European stocks registered some late buying on Tuesday, as market participants braced for a showdown in Westminster over the U.K. government's Brexit plan.
The pan-European Stoxx 600 finished up around 0.3 percent at the closing bell, with most sectors and all major bourses in positive territory.
Europe's health care sector led the gains, while autos was also higher amid news China is set to provide more supportive measures to stabilize its cooling economy. Fiat Chrysler and Ferrari were the top sectoral performers, with shares of both firms rising by around 2 percent.
Looking at individual stocks, Britain's Hays surged higher Tuesday after reporting an 8 percent increase in quarterly net fees. Shares of the staffing company were up around 4.4 percent higher on the news.
Meanwhile, Italian banks slumped toward the bottom of the index during Tuesday's trade. It came after reports suggested the European Central Bank could be set to ask Rome's notoriously fragile lenders to set aside further capital to deal with impaired loans. Italy's Ubi Banca and Banco BPM were the worst performers, with shares in both tumbling more than 4 percent.
Elsewhere, official data released showed Europe's largest economy grew at its weakest rate in five years in 2018. Economic output in Germany increased 1.5 percent last year, compared to 2.2 percent in 2017.
Ahead of an official estimate of fourth-quarter growth in February, Carsten Brzeski, chief economist at ING Germany, said: "It looks as if a technical recession could only just have been avoided."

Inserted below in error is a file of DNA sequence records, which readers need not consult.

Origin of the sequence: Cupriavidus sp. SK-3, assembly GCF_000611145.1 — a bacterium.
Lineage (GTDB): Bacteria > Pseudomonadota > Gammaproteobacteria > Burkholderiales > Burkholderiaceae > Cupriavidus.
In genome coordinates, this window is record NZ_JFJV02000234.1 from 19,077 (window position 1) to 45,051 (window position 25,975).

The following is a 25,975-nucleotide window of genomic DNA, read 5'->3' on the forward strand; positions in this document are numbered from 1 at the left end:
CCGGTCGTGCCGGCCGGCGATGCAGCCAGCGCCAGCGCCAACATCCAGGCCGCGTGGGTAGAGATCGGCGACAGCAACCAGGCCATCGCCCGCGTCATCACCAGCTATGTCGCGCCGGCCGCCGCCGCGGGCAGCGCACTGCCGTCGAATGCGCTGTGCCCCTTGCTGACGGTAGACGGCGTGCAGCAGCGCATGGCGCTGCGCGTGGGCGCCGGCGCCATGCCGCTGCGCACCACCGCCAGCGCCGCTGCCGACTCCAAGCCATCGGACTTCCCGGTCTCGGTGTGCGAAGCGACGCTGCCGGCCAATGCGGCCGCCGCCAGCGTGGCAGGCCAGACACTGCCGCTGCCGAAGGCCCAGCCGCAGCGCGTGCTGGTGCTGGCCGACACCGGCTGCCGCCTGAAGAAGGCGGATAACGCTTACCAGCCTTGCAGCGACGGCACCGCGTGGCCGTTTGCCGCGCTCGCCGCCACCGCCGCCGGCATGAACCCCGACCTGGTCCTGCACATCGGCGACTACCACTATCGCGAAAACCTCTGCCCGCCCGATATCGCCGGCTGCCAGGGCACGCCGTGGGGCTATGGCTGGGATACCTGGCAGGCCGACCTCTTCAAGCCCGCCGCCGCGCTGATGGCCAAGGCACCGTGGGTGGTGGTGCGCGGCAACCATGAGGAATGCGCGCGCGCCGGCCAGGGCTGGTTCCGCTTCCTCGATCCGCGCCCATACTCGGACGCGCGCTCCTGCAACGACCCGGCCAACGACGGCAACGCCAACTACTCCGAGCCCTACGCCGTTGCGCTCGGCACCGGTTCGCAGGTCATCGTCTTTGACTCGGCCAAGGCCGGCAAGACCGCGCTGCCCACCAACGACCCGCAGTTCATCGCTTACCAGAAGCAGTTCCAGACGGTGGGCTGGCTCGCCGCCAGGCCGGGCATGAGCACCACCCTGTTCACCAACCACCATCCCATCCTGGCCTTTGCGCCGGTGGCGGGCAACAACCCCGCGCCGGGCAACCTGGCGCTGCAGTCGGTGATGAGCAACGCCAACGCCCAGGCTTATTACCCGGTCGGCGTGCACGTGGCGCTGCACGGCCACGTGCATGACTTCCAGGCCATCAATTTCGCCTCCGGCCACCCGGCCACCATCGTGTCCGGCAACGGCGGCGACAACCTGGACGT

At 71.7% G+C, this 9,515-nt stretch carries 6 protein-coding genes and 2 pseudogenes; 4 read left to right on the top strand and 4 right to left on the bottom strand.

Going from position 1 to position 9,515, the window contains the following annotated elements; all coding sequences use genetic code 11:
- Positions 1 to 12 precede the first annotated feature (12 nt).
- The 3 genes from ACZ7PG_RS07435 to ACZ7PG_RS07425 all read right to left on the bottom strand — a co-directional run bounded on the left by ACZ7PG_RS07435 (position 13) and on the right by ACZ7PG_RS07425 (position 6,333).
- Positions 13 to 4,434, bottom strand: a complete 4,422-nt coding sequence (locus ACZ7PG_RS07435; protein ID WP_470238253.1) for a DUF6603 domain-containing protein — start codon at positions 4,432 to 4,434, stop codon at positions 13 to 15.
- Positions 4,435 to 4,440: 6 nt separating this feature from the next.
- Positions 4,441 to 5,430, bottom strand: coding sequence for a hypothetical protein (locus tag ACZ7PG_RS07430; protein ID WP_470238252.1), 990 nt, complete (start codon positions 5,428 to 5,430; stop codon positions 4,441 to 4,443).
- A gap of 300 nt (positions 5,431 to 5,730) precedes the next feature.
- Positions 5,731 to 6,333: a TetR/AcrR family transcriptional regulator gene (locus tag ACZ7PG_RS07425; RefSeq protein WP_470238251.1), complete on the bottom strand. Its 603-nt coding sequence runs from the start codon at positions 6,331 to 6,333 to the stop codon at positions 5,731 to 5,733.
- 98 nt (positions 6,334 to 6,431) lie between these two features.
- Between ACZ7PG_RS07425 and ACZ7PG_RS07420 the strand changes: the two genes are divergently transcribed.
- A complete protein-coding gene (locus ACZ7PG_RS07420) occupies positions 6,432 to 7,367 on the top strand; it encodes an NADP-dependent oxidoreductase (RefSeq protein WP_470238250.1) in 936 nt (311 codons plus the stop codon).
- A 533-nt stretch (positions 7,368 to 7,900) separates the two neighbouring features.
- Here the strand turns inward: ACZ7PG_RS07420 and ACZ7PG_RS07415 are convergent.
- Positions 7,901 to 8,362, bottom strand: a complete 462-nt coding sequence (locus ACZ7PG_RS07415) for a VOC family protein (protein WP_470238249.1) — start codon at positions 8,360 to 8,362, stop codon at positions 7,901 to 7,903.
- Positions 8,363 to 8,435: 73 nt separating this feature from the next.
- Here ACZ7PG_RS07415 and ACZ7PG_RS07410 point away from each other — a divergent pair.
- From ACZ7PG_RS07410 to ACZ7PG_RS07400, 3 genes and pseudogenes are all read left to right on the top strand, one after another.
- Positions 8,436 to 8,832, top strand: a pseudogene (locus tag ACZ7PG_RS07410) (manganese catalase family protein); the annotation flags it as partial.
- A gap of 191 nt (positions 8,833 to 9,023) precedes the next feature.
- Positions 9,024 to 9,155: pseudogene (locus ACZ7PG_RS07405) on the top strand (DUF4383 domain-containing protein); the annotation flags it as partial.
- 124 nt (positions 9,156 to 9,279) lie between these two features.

"Needless to say that in the short run the biggest risk to this optimistic outlook is a disorderly Brexit which would come at the most inconvenient time for the German economy," Brzeski added in a research note published Tuesday.
Stateside, shares managed slim gains in Tuesday morning trade, with all major indexes in positive territory. The Nasdaq led the gains, rising by around 1.4 percent in by 11:30 a.m. Eastern Time.
Brexit in focus
Market focus is turning to an all-important vote on Prime Minister Theresa May's much-maligned Brexit deal on Tuesday.
Remarkably — and with less than 75 days to go before the country is set to leave the EU — May's template to withdraw from the bloc faces virtually certain defeat.
That leaves the prospect of a complete collapse of government, a disorderly exit from the bloc or even the entire Brexit process being scrapped altogether over the coming weeks.
Sterling was trading at around $1.2765 Tuesday afternoon. The U.K. currency has fallen by around 10 percent against the U.S. dollar since reaching a recent peak of $1.4335 in April 2018, in part due to rising fears over the course of the Brexit process.
In the early afternoon, the euro hit a low of 1.1408 against the dollar, its lowest level since Jan 7th when the euro traded as low as 1.1390 against the dollar.